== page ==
The current drought in California is making headlines, but it’s not the only state that has experienced severe drought in recent years. In the past decade states from Georgia to Kansas have also experienced mild to severe droughts. The recent flooding and severe weather in Texas makes it easy to forget that until recently much of that state was in a drought that rivaled California’s. And despite recent rains many of Texas’ reservoirs are still low.
Unsurprisingly, given the vast cultural and political differences between different regions of our country, the way policy makers in different states have chosen to respond to these droughts - and the language they use to describe their actions - varies widely. Restrictions, rationing, rebates, fines, tiered rates, voluntary reductions? A brief look at some of the key terms makes it clear why the average resident may be so confused on what’s expected of them.
This commonly referenced term may produce the most angst, and certainly the most confusion. In April MSNBC led with the headline “California orders unprecedented water rationing to combat drought.” The LA Times ran a similar article two weeks later with the headline “Water rationing cut of 15% in SoCal could bring higher bills.” As early as 2013, the Sacramento Bee reported that the “Drought brings water rationing orders.”
“Rationing” in this context is probably not what most people imagine. To ration, by definition, is to control the amount of something that people are allowed to have. Rationing during World War II included food, nylons and gasoline. Families had to apply for individual ration books, and specific amounts of rationed commodities were given based on the number of eligible men, women and children in that family. The plan to address drought and water shortages in Brazil, where municipal water in São Paulo may be completely shut off four out of six days, can legitimately be called rationing. A small number of mostly rural, isolated towns in California where wells have literally run dry are experiencing severe rationing (limited emergency water supplies are being trucked in for residents), but this type of forced reduction is uncommon.
Part of the confusion is that “water rationing,” as used in dozens of articles over the past few years, may refer to any number of drought measures. Often, “rationing” is used to describe what is more commonly referred to as irrigation restrictions. These are rules about when a person can irrigate their landscape – often limited to a certain number of days, certain days of the week, or specific times of the day. Irrigation restrictions are a common approach to drought in many parts of the country (see for instance this map of Texas irrigation restrictions). California has now required small systems and non-residential users to restrict irrigation to two days a week and many other utilities are moving towards implementing irrigation restrictions if they don't already have them.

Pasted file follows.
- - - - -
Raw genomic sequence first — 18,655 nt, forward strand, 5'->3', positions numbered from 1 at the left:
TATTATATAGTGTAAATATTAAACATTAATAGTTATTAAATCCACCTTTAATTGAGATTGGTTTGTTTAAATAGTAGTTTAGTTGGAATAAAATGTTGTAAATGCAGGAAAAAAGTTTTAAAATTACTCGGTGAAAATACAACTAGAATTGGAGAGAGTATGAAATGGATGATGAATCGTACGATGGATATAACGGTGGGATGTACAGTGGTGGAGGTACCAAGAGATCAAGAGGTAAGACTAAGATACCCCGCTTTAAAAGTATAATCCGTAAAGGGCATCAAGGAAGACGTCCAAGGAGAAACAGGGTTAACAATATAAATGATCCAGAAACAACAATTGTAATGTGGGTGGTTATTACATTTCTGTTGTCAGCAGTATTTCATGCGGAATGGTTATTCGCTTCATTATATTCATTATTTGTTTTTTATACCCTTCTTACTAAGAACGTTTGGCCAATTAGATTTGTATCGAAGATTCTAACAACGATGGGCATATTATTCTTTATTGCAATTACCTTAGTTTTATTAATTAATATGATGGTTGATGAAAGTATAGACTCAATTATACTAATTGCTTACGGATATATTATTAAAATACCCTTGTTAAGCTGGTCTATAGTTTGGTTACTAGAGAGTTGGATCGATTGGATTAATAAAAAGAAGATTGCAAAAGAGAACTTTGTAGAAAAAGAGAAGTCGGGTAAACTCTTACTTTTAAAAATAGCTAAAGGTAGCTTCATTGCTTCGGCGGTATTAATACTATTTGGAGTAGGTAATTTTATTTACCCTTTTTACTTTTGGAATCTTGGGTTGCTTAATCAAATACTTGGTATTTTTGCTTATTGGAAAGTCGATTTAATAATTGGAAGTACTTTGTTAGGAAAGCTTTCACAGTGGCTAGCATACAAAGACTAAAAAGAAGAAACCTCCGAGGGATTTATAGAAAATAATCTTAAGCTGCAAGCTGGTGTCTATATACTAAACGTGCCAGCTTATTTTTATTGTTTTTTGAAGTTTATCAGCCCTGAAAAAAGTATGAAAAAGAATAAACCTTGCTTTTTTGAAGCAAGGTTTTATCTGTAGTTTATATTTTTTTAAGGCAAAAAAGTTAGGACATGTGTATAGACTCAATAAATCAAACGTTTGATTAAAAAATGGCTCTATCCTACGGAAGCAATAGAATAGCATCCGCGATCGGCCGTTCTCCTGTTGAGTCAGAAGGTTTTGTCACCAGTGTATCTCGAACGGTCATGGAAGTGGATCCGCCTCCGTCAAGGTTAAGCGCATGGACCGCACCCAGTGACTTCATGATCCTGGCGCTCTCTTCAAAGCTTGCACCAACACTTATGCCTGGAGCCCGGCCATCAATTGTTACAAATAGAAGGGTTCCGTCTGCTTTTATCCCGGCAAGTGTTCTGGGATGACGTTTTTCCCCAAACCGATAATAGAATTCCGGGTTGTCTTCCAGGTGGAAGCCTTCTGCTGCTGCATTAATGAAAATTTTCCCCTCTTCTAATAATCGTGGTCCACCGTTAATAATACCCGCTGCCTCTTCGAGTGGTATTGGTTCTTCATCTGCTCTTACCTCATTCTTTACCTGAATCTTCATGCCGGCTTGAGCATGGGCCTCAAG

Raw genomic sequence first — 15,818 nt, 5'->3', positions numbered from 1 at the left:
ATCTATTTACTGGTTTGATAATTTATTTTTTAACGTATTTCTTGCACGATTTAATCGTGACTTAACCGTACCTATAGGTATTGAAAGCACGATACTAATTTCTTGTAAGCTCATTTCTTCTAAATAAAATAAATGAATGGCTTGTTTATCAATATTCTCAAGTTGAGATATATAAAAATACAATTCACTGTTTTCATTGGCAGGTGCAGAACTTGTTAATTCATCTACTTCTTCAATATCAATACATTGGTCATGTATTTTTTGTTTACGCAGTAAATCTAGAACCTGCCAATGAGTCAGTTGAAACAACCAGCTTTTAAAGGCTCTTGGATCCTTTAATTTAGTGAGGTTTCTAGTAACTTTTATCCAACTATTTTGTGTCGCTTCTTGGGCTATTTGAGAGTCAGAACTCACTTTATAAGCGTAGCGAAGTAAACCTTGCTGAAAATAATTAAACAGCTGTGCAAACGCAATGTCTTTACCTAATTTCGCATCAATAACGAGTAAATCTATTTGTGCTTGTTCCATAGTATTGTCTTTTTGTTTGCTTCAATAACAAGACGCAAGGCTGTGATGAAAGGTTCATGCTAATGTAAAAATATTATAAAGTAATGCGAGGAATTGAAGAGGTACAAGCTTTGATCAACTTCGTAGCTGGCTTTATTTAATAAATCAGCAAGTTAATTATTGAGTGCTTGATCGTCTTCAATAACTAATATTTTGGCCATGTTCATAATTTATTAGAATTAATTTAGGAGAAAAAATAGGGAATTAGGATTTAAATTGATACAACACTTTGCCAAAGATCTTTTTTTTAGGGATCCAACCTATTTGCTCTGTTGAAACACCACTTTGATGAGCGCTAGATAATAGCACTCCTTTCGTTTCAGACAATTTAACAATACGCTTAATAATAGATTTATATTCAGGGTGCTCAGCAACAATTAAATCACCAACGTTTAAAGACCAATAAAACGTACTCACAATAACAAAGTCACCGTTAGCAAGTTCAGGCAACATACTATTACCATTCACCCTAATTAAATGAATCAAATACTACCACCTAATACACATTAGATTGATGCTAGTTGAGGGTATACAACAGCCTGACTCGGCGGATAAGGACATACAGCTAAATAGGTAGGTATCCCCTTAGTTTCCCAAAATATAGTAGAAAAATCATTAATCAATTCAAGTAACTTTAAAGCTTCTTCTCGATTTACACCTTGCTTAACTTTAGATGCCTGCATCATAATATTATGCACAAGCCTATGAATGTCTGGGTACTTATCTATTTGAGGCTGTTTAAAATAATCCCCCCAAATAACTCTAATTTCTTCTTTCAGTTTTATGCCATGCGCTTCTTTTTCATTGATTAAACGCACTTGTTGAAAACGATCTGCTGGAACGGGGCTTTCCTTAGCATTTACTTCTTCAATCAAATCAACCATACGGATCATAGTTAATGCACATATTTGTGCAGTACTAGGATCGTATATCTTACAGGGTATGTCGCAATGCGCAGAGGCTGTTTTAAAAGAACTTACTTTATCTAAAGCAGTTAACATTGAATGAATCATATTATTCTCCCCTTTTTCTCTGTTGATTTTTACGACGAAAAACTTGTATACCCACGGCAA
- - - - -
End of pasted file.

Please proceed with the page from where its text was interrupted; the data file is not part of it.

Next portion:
Utilities have other ways to address drought. Water suppliers can limit other water uses including washing cars or sidewalks. They can implement tiered pricing which makes higher water users pay more (though utilities’ ability to do so in California has been called into question by a recent court ruling). Utilities may also offer incentives: rebates to install more water efficient appliances or to replace grass with less thirsty vegetation. Lastly, water utilities can implement something closer to what most people typically think of as “rationing” by limiting homes to a set amount of water, perhaps on a per capita basis, and levying fines if that amount is exceeded.
Regardless of the tactics a utility uses to address water scarcity, all suppliers need to be able to communicate what’s happening with their customers. After seeing headlines like those above, the typical resident may be a bit worried and more than a bit confused. Is there only a certain amount of water we can use per day? How much reduction am I responsible for? How much do we use now? Our son and grandkids just moved in with us, so how will the utility know we have more people? Are we going to be fined?
The kind of clear, personalized messaging that is needed to clarify and calm these valid concerns is what WaterSmart specializes in. The forty utilities we serve coast-to-coast all have different approaches to addressing the challenges they face, and our software as a service platform enables them to communicate customized, targeted messages to different user segments. From engaging customers to complying with drought requirements, WaterSmart can help a utility communicate with customers and get beyond the confusing vocabulary and on to meeting their goals.